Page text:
By Julie Anderson
Before he taught us the life was like a box of chocolates, saved Private Ryan, made friends with Wilson the volleyball, and solved the DaVinci Code, Tom Hanks was a beloved actor in the 1980s. Let’s look back on his life and his contributions to American T.V. and film in the eighties.
Thomas Jeffery Hanks was born in Concord, California on July 9, 1956. He acted in school plays while attending Skyline High School in Oakland. Hanks studied theater in college and became an intern at the Great Lakes Theater Festival in Cleveland, Ohio. Next it was on to New York City and Hanks’s first screen roles.
Here’s Hanks in his VERY FIRST movie, 1980’s slasher film He Knows You’re Alone. I missed this one, but apparently it’s about a creepy serial killer who attacks women on the night before their weddings, because they’re ALWAYS completely alone then. (Like, I’m so sure.)
However, we ALL saw Tom Hanks in the hit 1980-82 T.V. show Bosom Buddies. He played Kip/Buffy Wilson, one of two male roommates who pretend to be women in order to finagle cheap rent in an all-female hotel. He met his second wife, Rita Wilson, on the set. She appeared in an episode in the second season of Bosom Buddies. Interesting side note: “My Life” is the show’s theme song, but that’s NOT Billy Joel singing it:
After a recurrent role as Ned Donelly on Family Ties, Hanks made a huge onscreen splash playing Allen Bauer opposite Darryl Hannah’s mermaid in 1984:
And it was totally uphill from there. The same year, he portrayed goofball Rick Gassko, engaged to straight-laced Debbie Thompson. Debbie, by the way, was none other than Tawny Kitaen. Yes, THAT Tawny Kitaen.
He starred with James Belushi in The Man with One Red Shoe, a goofy spy comedy:
And with John Candy and future wife Rita Wilson in Volunteers, a goofy Peace Corps movie:
Having established himself as a WAY goofy (but likeable! with off-beat good looks and charm!) character actor, Hanks was the perfect choice for the fabulous 1986 comedy, The Money Pit. The movie, also starring Shelley Long, embodies every home remodeler’s nightmare, with hysterical results:
Nothing in Common was a bit more serious, and a bit less well-received. Jackie Gleason portrayed Hanks’s cranky, increasingly needy dad in this poignant and mostly unfunny movie:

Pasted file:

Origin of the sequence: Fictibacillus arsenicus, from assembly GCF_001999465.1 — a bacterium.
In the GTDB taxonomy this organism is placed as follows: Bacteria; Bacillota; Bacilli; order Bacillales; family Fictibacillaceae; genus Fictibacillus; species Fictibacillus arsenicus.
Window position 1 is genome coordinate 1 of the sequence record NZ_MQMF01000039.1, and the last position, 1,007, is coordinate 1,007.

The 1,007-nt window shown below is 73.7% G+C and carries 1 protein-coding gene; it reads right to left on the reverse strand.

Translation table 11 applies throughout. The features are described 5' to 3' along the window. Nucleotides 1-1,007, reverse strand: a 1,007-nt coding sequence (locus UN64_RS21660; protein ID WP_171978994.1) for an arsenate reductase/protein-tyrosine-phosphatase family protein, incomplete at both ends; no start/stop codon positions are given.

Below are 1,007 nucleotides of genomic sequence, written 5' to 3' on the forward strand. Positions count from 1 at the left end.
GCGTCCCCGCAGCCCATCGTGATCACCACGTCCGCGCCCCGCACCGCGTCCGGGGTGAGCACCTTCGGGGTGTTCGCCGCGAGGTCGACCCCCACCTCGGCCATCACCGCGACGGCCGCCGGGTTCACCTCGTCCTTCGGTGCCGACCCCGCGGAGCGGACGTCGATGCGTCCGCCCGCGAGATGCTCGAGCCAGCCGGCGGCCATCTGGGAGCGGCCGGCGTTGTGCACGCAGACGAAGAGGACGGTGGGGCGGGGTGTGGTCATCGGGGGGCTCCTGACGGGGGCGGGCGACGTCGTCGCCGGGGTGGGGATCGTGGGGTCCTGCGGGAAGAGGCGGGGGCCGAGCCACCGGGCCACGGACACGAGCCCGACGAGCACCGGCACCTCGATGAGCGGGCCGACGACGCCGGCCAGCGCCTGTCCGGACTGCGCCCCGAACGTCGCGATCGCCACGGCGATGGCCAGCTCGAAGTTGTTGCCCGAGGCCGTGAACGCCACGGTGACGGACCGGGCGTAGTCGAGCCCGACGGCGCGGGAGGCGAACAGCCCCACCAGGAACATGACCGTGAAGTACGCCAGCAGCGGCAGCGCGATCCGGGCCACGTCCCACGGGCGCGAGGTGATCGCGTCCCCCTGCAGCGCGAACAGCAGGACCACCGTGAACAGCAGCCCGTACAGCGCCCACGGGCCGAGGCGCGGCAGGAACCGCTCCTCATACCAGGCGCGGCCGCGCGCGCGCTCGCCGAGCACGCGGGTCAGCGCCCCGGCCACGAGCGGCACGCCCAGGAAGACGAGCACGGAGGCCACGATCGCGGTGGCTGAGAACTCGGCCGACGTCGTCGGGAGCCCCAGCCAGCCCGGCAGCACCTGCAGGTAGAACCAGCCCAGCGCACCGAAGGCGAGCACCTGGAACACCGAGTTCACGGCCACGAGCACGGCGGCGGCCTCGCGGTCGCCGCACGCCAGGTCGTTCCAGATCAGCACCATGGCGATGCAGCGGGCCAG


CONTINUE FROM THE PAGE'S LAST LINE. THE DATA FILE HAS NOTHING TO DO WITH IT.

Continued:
Every Time We Say Goodbye was another serious, heartfelt movie starring Hanks. This was a wartime love story, and, while it was moving and genuine, we were starting to miss the goofball Tom Hanks:
Dragnet, in which he costarred with Dan Ackroyd, was a step in the right direction, but the wacky detective comedy left us wanting more:
We wanted our goofy, playful, lovable, quirky-cute, Tom Hanks, back, dangit!
With 1988’s Big, we TOTALLY got it. Hanks portrayed Josh Baskin, a kid who gets his wish to be a grown-up. Elizabeth Perkins played Susan, an actual grown-up who falls for Josh. Alas, their romance is going to have to wait a few years until Josh is of legal age.
Punchline, a movie about stand-up comics which costarred Sally Field, fell flat in 1988. I don’t even remember hearing about this one:
The ‘Burbs was a MUCH bigger hit. It’s a murder mystery set in a paranoid regular-guy neighborhood. (And yes, Tom Hanks is once again goofy in it.)
Rounding out Hanks’s eighties’ contributions is 1989’s Turner and Hooch, a not-terrible comedy about an uptight detective who is partnered with a slobbery dog.
Tom Hanks went on to be WILDLY successful in, like, all kinds of stuff. Check out his IMDB page for a complete list of his acting roles (goofy AND serious) and bazillion other film contributions.
While you enjoy his more current, awesome work, keep Hanks’s humbler beginnings in mind. While we might snicker a bit at movies like Mazes and Monsters, we can see the glimmers of the guy we came to love in scenes like this one: